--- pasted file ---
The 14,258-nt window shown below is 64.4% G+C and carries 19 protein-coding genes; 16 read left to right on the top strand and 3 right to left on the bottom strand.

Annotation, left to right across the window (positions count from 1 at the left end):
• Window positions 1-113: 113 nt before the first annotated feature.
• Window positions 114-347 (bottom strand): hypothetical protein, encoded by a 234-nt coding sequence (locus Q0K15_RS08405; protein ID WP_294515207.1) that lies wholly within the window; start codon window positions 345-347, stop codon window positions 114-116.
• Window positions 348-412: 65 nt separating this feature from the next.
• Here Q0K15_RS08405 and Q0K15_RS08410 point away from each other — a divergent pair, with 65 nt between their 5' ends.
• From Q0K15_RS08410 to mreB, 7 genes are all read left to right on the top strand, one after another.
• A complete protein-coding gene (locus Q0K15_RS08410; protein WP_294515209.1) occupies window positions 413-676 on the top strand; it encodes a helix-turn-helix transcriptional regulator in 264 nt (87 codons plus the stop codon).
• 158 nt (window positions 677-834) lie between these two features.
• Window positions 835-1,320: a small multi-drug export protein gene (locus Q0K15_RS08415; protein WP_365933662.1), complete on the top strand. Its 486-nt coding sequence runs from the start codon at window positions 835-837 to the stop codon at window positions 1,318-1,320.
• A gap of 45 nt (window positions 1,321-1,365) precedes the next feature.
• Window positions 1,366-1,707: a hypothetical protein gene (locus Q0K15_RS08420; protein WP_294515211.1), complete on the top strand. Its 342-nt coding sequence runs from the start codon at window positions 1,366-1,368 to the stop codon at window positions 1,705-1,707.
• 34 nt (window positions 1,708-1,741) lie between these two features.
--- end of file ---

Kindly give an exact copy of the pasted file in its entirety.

The 14,258-nt window shown below is 64.4% G+C and carries 19 protein-coding genes; 16 read left to right on the top strand and 3 right to left on the bottom strand.

Annotation, left to right across the window (positions count from 1 at the left end):
• Window positions 1-113: 113 nt before the first annotated feature.
• Window positions 114-347 (bottom strand): hypothetical protein, encoded by a 234-nt coding sequence (locus Q0K15_RS08405; protein ID WP_294515207.1) that lies wholly within the window; start codon window positions 345-347, stop codon window positions 114-116.
• Window positions 348-412: 65 nt separating this feature from the next.
• Here Q0K15_RS08405 and Q0K15_RS08410 point away from each other — a divergent pair, with 65 nt between their 5' ends.
• From Q0K15_RS08410 to mreB, 7 genes are all read left to right on the top strand, one after another.
• A complete protein-coding gene (locus Q0K15_RS08410; protein WP_294515209.1) occupies window positions 413-676 on the top strand; it encodes a helix-turn-helix transcriptional regulator in 264 nt (87 codons plus the stop codon).
• 158 nt (window positions 677-834) lie between these two features.
• Window positions 835-1,320: a small multi-drug export protein gene (locus Q0K15_RS08415; protein WP_365933662.1), complete on the top strand. Its 486-nt coding sequence runs from the start codon at window positions 835-837 to the stop codon at window positions 1,318-1,320.
• A gap of 45 nt (window positions 1,321-1,365) precedes the next feature.
• Window positions 1,366-1,707: a hypothetical protein gene (locus Q0K15_RS08420; protein WP_294515211.1), complete on the top strand. Its 342-nt coding sequence runs from the start codon at window positions 1,366-1,368 to the stop codon at window positions 1,705-1,707.
• 34 nt (window positions 1,708-1,741) lie between these two features.